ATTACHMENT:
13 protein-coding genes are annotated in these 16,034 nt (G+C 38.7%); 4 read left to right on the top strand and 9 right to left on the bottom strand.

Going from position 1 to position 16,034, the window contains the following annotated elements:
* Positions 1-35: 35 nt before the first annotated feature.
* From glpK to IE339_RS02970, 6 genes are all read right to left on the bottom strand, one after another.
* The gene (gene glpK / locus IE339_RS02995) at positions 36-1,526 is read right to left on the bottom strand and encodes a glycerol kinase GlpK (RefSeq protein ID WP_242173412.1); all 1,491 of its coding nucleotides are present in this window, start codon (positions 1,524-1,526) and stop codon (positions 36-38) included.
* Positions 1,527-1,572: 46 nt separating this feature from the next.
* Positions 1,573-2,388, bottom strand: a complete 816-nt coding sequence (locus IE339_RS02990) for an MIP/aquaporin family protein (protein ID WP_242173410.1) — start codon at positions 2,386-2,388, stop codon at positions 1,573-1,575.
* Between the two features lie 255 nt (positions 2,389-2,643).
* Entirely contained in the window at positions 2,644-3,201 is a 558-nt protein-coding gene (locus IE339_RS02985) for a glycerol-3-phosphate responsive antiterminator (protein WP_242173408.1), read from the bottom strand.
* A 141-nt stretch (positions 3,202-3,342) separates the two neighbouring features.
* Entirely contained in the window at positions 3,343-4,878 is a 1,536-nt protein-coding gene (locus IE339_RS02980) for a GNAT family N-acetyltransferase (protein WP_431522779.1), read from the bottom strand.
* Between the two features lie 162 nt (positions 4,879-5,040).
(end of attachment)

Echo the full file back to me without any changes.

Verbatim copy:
13 protein-coding genes are annotated in these 16,034 nt (G+C 38.7%); 4 read left to right on the top strand and 9 right to left on the bottom strand.

Going from position 1 to position 16,034, the window contains the following annotated elements:
* Positions 1-35: 35 nt before the first annotated feature.
* From glpK to IE339_RS02970, 6 genes are all read right to left on the bottom strand, one after another.
* The gene (gene glpK / locus IE339_RS02995) at positions 36-1,526 is read right to left on the bottom strand and encodes a glycerol kinase GlpK (RefSeq protein ID WP_242173412.1); all 1,491 of its coding nucleotides are present in this window, start codon (positions 1,524-1,526) and stop codon (positions 36-38) included.
* Positions 1,527-1,572: 46 nt separating this feature from the next.
* Positions 1,573-2,388, bottom strand: a complete 816-nt coding sequence (locus IE339_RS02990) for an MIP/aquaporin family protein (protein ID WP_242173410.1) — start codon at positions 2,386-2,388, stop codon at positions 1,573-1,575.
* Between the two features lie 255 nt (positions 2,389-2,643).
* Entirely contained in the window at positions 2,644-3,201 is a 558-nt protein-coding gene (locus IE339_RS02985) for a glycerol-3-phosphate responsive antiterminator (protein WP_242173408.1), read from the bottom strand.
* A 141-nt stretch (positions 3,202-3,342) separates the two neighbouring features.
* Entirely contained in the window at positions 3,343-4,878 is a 1,536-nt protein-coding gene (locus IE339_RS02980) for a GNAT family N-acetyltransferase (protein WP_431522779.1), read from the bottom strand.
* Between the two features lie 162 nt (positions 4,879-5,040).